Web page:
Passive vs Basic Hope Chess
Dan is a full-time chess instructor and author

Passive vs Basic Hope Chess

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There are many things for which you can "hope" when playing chess: for example, you can hope that your opponent doesn't see that your move was a blunder and fails to exploit it; you can hope that your opponent doesn't see your threat and will let you execute it next move, or you can hope that your opponent will make a mistake and give you an advantage.

But when I first wrote about "Hope Chess" about 20 years ago, I meant none of those ideas. I specifically meant "consistently making moves without analyzing the opponent's possible forcing replies (checks, captures, and threats) and thus, if he makes one, hoping you have a safe answer next move.

In other words, when your opponent makes a check, capture, or threat, you did not already confirm on the previous move that there would be a safe answer and instead think "Uh-oh! What do I do now?"

Obviously, strong players don't play Hope Chess or almost anyone would be able to beat them just by making a threat that he can't meet (unstoppable threats are often easy to generate when one is careless).  Instead, good players consistently take their time to try to ensure that their opponents won't be able to make an unstoppable threat on their next move.

However, through teaching full-time over the past 22 years, I have come to realize that there are really two types of Hope Chess. 

There's the kind where you make almost no attempt to see what the opponent can do next move, and then there's the more insidious kind that players in the 1200-1700 range do, which is to only use their tactical vision to check for danger.  Using tactical vision is simply not sufficient, which I addressed in my earlier blog "Checking for (your move's) safety requires more than tactical vision".

In this article, I would like to go further by naming these two types of Hope Chess and giving examples:

  • Basic Hope Chess - This is the type that advanced beginners and some lower intermediates play. They make moves and make no attempt to see if their move is safe.  This means that pretty much any opponent's reply is not considered, with the possible exception of some really basic tactical shots. (I should differentiate Basic Hope Chess from the even more primitive "Flip Coin Chess" practiced by raw beginners. In Flip Coin Chess players don't even pay much attention to their opponent's moves, and often miss easy threats. However, in Basic Hope Chess a player often recognizes and attempts to meet at least one threat from the opponent's previous move [if there are some], but make little or no attempt to see if their candidate move is safe by trying to anticipate the opponent's dangerous replies NEXT move)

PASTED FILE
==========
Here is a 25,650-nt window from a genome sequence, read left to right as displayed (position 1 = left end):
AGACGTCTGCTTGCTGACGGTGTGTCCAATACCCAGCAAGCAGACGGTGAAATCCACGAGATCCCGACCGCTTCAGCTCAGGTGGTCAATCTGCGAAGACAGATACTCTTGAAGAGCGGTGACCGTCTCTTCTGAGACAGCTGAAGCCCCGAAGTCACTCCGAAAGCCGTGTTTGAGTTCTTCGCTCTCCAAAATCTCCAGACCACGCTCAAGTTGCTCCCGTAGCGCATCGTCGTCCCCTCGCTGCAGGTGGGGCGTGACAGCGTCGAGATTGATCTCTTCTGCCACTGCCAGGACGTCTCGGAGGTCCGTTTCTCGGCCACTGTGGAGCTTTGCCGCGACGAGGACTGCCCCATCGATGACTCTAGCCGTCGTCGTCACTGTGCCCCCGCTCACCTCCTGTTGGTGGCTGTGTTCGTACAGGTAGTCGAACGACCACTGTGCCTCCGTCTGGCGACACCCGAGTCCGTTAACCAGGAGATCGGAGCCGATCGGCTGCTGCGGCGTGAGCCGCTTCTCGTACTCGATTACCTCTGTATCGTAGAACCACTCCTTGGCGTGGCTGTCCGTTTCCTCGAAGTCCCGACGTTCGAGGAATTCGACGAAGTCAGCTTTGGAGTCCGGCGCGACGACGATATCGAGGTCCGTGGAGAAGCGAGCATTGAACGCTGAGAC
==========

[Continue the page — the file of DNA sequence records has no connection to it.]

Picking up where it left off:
• Passive Hope Chess - This is the type usually found in players rated 1200-1700. They often think they are checking their move for safety, but what they are only doing is using their tactical vision to see if that identifies any possible danger should they make their anticipated move. It's Passive because they don't carefully analyze a candidate move for safety (even easy ones); instead they visualize their candidate move and just look for patterns they recognize based on their previous tactical study.

Basic Hope Chess

Here is an example of Basic Hope Chess (Black to play; click the "right arrow" below the diagram to see the moves):

In this position my student, playing Black, made the move 4...Nb4.  When I asked him why he made that move, his answer was "I wanted to threaten the fork on c2." This is basic and blatant Hope Chess, not because White can easily answer the threat with a move like 5.Na3 (which my student did not consider), but because White can do even better with his only check 5.Qa4+ forking the knight and the king and winning a piece.  My student admittedly made no effort to see if his move was safe; he was only concerned with "offense" and, as a result, made an easily defended threat which also lost material.

If you wish to become a good player, you have to assume your opponent's will try to make their best moves. If you are in the habit of making "silly" threats that are not only easily met but, in doing so, harm your position just on the hope your opponents will miss the threat, that's a bad habit. Likely you will have to break that habit to get to the next level.
The following example is the most incredible Hope Chess example I have encountered (White to play):
Here White should try to win both pawns with the sequence 1.Qf3+ Kg1 (1...Ke1 2.Qe2#) 2.Qf2+ Kh1 3.Qxh4+Kg1 (3...Kg2 4.Qf2+ Kh3 5.Qf3+ Kh2 [or 5...Qg3 6.Qxg3+] 6.Qxc6 transposes to the main line) 4.Qf2+ Kh1 5.Qf3+ Kh2 (5...Qg2 6.Qxg2+ Kxg2 7.Ke4 is hopeless for Black) 6.Qxc6 with a tablebase "plus".